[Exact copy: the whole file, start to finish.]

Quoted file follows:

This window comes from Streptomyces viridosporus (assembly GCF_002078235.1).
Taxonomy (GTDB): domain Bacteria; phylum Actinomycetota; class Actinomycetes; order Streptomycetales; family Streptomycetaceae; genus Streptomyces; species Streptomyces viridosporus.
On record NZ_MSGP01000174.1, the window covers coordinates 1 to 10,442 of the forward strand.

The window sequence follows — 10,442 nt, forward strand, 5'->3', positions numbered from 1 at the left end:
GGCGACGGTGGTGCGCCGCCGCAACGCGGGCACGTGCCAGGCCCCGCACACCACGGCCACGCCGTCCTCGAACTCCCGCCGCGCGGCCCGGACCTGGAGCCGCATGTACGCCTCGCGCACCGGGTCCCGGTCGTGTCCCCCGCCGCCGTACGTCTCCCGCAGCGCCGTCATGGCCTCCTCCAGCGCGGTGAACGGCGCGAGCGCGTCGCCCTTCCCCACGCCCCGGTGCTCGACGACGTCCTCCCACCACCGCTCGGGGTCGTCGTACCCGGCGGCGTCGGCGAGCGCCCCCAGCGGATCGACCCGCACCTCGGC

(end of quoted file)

This window comes from Streptomyces viridosporus (assembly GCF_002078235.1).
Taxonomy (GTDB): domain Bacteria; phylum Actinomycetota; class Actinomycetes; order Streptomycetales; family Streptomycetaceae; genus Streptomyces; species Streptomyces viridosporus.
On record NZ_MSGP01000174.1, the window covers coordinates 1 to 10,442 of the forward strand.

The window sequence follows — 10,442 nt, forward strand, 5'->3', positions numbered from 1 at the left end:
GGCGACGGTGGTGCGCCGCCGCAACGCGGGCACGTGCCAGGCCCCGCACACCACGGCCACGCCGTCCTCGAACTCCCGCCGCGCGGCCCGGACCTGGAGCCGCATGTACGCCTCGCGCACCGGGTCCCGGTCGTGTCCCCCGCCGCCGTACGTCTCCCGCAGCGCCGTCATGGCCTCCTCCAGCGCGGTGAACGGCGCGAGCGCGTCGCCCTTCCCCACGCCCCGGTGCTCGACGACGTCCTCCCACCACCGCTCGGGGTCGTCGTACCCGGCGGCGTCGGCGAGCGCCCCCAGCGGATCGACCCGCACCTCGGC